Vanaprastha, aka: Vānaprastha; 6 Definition(s)

Introduction

Vanaprastha means something in Hinduism, Sanskrit, Jainism, Prakrit, Marathi. If you want to know the exact meaning, history, etymology or English translation of this term then check out the descriptions on this page. Add your comment or reference to a book if you want to contribute to this summary article.

In Hinduism

Purāṇa

1a) Vānaprastha (वानप्रस्थ).—A sādhu: fit for Śrāddha feeding;1 duties of: living on fruits and roots; clothing with skins and barks of trees; bathing morning and evening; performance of homa; life in forest;2 the third order of life.3

  • 1) Brahmāṇḍa-purāṇa II. 32. 26; III. 7. 317; 9. 70; 15. 16 and 35.
  • 2) Vāyu-purāṇa 8. 176; Viṣṇu-purāṇa III. 9. 18-23. Matsya-purāṇa 225. 3.
  • 3) Viṣṇu-purāṇa II. 1. 30.

1b) The third āśrama;1 adopted by Yayāti after Pūru's coronation; living on fruits and roots and always in peace, having conquered his mind and anger, was engaged for 1,000 years in offering oblations to Pitṛs and Devas and in fire rites and entertaining guests; performed penance feeding on water alone for 3 years, on air for a year, in the midst of fire for another year and standing on one leg for six months; reached heaven.2

  • 1) Vāyu-purāṇa 59. 25; 104. 23.
  • 2) Matsya-purāṇa 35. 1-2, 13-17; 40. 1, 4 and 7.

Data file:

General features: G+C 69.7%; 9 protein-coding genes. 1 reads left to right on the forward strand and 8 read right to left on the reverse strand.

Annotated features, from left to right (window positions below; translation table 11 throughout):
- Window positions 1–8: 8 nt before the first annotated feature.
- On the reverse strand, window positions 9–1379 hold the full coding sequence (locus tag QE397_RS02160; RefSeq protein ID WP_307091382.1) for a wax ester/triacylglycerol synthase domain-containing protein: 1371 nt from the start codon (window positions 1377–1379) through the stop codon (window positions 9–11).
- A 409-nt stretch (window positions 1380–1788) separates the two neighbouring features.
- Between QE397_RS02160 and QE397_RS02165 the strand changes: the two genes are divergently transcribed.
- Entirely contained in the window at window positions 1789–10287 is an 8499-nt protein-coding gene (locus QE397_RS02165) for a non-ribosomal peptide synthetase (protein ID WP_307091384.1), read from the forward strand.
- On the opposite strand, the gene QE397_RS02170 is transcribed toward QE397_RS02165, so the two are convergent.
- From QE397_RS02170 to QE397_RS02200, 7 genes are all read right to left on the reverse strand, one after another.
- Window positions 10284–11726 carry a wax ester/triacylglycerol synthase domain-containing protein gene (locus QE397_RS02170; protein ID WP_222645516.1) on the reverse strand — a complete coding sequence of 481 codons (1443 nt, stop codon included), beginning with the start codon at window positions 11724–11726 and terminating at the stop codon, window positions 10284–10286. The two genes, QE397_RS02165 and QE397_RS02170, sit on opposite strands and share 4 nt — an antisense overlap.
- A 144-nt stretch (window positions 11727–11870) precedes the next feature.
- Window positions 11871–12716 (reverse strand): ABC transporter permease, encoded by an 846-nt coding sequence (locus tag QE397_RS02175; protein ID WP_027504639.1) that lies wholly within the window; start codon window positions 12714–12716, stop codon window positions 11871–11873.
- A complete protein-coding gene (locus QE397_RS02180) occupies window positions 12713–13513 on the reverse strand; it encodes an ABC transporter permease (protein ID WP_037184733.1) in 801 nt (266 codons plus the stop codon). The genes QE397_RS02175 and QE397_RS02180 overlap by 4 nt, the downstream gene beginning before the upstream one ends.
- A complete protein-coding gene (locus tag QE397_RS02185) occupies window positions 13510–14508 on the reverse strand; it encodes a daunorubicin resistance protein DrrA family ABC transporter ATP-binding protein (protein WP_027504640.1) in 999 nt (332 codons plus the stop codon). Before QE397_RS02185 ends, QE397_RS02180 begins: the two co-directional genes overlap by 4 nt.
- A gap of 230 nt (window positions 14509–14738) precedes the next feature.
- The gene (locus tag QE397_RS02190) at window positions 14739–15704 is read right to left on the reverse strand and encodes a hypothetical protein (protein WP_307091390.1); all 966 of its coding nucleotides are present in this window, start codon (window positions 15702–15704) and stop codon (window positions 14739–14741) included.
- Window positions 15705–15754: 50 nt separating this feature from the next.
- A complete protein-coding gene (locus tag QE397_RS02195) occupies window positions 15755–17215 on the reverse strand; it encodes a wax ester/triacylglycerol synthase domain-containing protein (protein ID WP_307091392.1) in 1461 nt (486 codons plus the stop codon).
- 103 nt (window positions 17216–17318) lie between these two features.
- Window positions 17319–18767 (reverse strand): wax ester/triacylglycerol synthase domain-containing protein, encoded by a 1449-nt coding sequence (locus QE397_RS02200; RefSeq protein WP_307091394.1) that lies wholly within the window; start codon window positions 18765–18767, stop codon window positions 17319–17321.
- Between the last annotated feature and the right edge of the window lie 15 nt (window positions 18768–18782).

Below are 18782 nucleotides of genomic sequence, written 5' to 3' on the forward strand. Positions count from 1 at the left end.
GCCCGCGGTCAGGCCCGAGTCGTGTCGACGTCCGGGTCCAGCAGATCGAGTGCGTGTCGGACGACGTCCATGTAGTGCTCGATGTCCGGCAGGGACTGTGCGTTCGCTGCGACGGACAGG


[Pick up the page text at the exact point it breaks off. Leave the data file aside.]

(Source): Cologne Digital Sanskrit Dictionaries: The Purana Index
Purāṇa book cover
context information

The Purāṇas (पुराण, purana) refers to Sanskrit literature preserving ancient India’s vast cultural history, including historical legends, religious ceremonies, various arts and sciences. The eighteen mahāpurāṇas total over 400,000 ślokas (metrical couplets) and date to at least several centuries BCE.

General definition (in Hinduism)

Vānaprastha (वानप्रस्‍थ): The third stage of the dvija's life, when he is required to relinquish worldly responsibilities to his heirs and retires to the woods with his wife for an anchorite's life. A person who is living in the forest as a hermit after giving up material desires.

(Source): WikiPedia: Hinduism

Vānaprastha (वानप्रस्थ).—Retired family life, in which one quits home to cultivate renunciation and travels from holy place to holy place in preparation for the renounced order of life; the third order of Vedic spiritual life; A retired householder. A member of the third spiritual devision of life, according to the Vedic social system of four āśramas.

(Source): ISKCON Press: Glossary

In Jainism

General definition (in Jainism)

Vānaprastha (वानप्रस्थ) refers to the third of the four stages of a layman (āśrama) according to Cāmuṇḍarāya (940–989 A.D.) in his Caritra-sāra. The vānaprastha is one who has not taken the vow of nudity but wears one piece of cloth and engages in moderate asceticism. (This would perhaps correspond to the ailaka layman of later times). Cāmuṇḍarāya, who was a Digambara Jain, has taken over the Hindu concept of the four āśramas, which, following Jinasena, he terms brahmacārin, gṛhastha, vānaprastha, and bhikṣu.

According to Medhāvin (fifteenth century) the vānaprastha—here equivalent to a kṣullaka—is also styled apavāda-liṅgin and the bhikṣu (as) utsarga-liṅgin.